When hundreds of millions do this, it creates downward pressure on risky assets. For example, interest rates in the world started climbing back during late 2017. Bitcoin responded by starting a downtrend from its peak price of $20,000 in December 2017.
Its price kept dropping, as long as the higher interest environment remained, until it hit the bottom at $3,800 by March 2020. This also marked the date that interest rates started falling back due to the outbreak of the pandemic.
What Crashes Cryptocurrency Prices?
The impacts of profit taking and rising interest rates usually span a larger period of time. However, sometimes a sudden event or news joins the scene, causing a violent “crash”. As you can see, cryptos are very volatile; we welcome a 20% weekly drop as normal.
So a crash has to be much bigger and faster. In the crypto world, a crash is regarded as a price drop that is larger than 20% over the course of a single day. I have experienced twice in my life when the price of Bitcoin fell by 50% in one day and 20% in one hour. Such unpredictable price crashes are nick-named a “black swan” event.
Everything is priced on whether cryptocurrency will thrive and replace the fiat currency and the traditional finance system. Any unexpected event or news that undermines this expectation has the potential to trigger a black swan event in the cryptocurrency world, where you suddenly lose a significant portion of your capital.
There are legal uncertainties and technological bottlenecks that cause price crashes. There are also less serious but highly popular factors that knock prices down, which are usually a consequence of today’s pop culture.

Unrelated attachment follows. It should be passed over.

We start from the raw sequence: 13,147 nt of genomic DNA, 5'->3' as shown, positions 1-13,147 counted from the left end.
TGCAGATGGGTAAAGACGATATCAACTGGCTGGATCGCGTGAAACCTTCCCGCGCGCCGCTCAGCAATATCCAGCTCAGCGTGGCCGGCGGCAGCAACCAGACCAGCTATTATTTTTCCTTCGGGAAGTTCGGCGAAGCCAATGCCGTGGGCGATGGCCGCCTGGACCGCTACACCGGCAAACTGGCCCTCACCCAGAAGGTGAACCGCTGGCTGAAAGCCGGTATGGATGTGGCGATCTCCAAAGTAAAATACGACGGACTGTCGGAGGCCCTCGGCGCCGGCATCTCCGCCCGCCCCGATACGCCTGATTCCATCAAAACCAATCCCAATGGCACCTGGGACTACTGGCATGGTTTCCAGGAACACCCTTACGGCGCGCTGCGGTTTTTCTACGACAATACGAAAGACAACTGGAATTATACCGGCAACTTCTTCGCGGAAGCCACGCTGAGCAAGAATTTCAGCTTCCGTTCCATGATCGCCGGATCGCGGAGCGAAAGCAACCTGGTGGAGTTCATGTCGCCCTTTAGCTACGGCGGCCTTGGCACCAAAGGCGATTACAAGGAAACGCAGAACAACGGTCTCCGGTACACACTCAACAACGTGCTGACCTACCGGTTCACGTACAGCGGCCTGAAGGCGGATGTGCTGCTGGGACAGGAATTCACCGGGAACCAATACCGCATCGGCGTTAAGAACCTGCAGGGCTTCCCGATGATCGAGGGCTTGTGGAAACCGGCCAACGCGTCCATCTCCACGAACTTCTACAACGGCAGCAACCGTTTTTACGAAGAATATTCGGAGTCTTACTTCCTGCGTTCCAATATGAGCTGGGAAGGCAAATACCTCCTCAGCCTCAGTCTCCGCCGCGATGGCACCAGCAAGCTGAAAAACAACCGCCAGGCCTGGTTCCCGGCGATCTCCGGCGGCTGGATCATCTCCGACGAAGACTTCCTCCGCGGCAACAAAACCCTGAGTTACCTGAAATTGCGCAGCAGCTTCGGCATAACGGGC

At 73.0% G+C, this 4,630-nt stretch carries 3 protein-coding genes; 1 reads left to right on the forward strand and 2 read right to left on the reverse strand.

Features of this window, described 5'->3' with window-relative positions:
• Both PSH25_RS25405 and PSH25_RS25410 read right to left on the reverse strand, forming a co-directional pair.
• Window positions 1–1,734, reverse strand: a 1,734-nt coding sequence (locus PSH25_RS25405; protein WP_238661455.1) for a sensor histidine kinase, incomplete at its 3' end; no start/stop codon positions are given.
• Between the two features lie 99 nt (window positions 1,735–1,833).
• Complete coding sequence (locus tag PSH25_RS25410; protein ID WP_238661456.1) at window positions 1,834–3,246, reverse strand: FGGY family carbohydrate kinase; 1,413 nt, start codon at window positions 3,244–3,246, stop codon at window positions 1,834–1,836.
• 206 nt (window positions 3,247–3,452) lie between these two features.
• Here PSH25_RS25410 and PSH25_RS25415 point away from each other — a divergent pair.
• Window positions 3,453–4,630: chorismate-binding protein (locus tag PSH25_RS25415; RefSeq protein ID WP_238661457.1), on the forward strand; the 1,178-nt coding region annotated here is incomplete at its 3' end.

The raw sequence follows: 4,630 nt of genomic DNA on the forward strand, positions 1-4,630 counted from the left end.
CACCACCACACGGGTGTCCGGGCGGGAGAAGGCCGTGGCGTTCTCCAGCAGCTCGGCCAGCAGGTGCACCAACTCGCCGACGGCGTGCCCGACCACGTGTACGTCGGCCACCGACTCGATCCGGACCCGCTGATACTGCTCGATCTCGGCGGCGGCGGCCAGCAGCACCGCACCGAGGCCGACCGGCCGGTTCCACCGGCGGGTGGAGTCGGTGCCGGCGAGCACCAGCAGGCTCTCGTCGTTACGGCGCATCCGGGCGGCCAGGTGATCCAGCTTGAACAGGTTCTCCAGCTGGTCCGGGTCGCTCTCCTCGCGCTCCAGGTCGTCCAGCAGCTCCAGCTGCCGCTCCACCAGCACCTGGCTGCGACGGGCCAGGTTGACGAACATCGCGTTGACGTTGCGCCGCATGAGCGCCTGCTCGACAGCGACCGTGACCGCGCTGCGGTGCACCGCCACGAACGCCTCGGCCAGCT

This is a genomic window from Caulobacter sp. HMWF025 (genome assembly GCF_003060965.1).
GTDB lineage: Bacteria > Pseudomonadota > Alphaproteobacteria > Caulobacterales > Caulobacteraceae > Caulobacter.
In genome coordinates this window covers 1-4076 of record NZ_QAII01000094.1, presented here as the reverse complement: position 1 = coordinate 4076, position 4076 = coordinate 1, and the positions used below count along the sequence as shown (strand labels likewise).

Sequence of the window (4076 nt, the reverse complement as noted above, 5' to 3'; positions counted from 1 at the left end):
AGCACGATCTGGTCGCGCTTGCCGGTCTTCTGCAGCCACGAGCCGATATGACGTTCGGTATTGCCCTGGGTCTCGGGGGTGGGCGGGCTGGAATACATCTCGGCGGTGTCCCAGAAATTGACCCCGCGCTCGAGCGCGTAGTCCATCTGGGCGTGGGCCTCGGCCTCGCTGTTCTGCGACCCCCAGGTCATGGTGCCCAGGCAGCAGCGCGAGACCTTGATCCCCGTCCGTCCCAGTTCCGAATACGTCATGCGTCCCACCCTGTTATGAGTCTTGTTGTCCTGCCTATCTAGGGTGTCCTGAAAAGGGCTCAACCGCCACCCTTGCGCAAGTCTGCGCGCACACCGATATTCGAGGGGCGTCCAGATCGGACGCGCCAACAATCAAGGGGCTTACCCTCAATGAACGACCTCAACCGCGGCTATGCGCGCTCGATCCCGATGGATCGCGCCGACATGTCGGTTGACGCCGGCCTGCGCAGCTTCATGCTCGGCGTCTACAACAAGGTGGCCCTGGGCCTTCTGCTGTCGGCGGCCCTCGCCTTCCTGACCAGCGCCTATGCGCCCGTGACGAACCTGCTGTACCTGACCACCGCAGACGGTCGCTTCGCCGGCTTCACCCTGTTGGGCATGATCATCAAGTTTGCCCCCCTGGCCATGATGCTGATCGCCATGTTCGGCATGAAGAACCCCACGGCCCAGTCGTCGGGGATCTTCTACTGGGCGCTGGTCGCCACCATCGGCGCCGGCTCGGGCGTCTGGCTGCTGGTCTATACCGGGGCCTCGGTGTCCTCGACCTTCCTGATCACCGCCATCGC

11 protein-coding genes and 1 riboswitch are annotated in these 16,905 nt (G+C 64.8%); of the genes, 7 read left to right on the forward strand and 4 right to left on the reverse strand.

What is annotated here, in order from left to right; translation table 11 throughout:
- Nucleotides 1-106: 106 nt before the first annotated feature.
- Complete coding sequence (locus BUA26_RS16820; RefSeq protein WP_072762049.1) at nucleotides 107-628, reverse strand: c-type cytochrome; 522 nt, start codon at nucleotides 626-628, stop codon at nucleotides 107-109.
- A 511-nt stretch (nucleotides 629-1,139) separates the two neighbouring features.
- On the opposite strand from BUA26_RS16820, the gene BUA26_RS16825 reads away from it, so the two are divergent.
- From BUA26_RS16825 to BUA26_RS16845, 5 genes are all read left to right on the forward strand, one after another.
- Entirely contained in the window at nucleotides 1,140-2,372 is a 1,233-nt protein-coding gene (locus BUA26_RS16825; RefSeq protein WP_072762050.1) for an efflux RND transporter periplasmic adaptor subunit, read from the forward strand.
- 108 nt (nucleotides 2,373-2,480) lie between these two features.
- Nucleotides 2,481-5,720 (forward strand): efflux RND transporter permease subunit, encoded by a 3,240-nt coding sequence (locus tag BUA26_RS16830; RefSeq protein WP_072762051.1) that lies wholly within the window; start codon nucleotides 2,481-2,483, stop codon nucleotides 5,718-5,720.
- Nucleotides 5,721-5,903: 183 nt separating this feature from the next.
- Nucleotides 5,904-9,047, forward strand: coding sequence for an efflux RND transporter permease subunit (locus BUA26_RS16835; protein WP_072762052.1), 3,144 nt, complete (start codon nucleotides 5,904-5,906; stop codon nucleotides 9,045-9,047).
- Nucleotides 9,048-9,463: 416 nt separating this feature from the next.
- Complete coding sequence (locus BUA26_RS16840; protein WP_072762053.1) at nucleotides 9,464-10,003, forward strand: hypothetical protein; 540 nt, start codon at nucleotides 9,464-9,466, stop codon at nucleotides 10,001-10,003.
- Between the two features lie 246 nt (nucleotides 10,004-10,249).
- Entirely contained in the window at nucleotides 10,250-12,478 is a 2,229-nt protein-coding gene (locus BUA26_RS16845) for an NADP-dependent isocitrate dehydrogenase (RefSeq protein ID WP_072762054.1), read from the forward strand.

1. Legal Uncertainties In the Past:
there have been attempts by a number of governments to regulate or ban cryptocurrency usage. The arguments were that cryptocurrencies are used as payment in criminal activity, that mining coins consumes too much energy and pollutes the environment, and that the price instability is a concern for the financial well-being of citizens.
To me, the above reasons are just the magazine side of the problem made to amuse and confuse people. The real reason that governments do not like cryptocurrency is that it poses strong competition against their monetary system.
And governments have the brute force to strike against cryptocurrencies. For instance, the XRP coin (formerly the Ripple coin) used to be the 3rd largest cryptocurrency after Bitcoin and Ethereum. In December 2020, the U.S. Securities and Commissions Exchange (SEC) had filed a lawsuit against the owner company of XRP coin. The company was charged with raising money through an unregistered digital asset securities offering.
This would officially classify XRP as a security and not as a cryptocurrency, which would abolish the primary use case of XRP and make it worthless. And the price of XRP crashed from 80 cents to 20 cents in only 10 days.
So such regulatory black swans are always in the realm of possibility and may continue to happen until most world governments begin to recognize or adopt crypto as a legitimate financial resource.
2. Technological Bottlenecks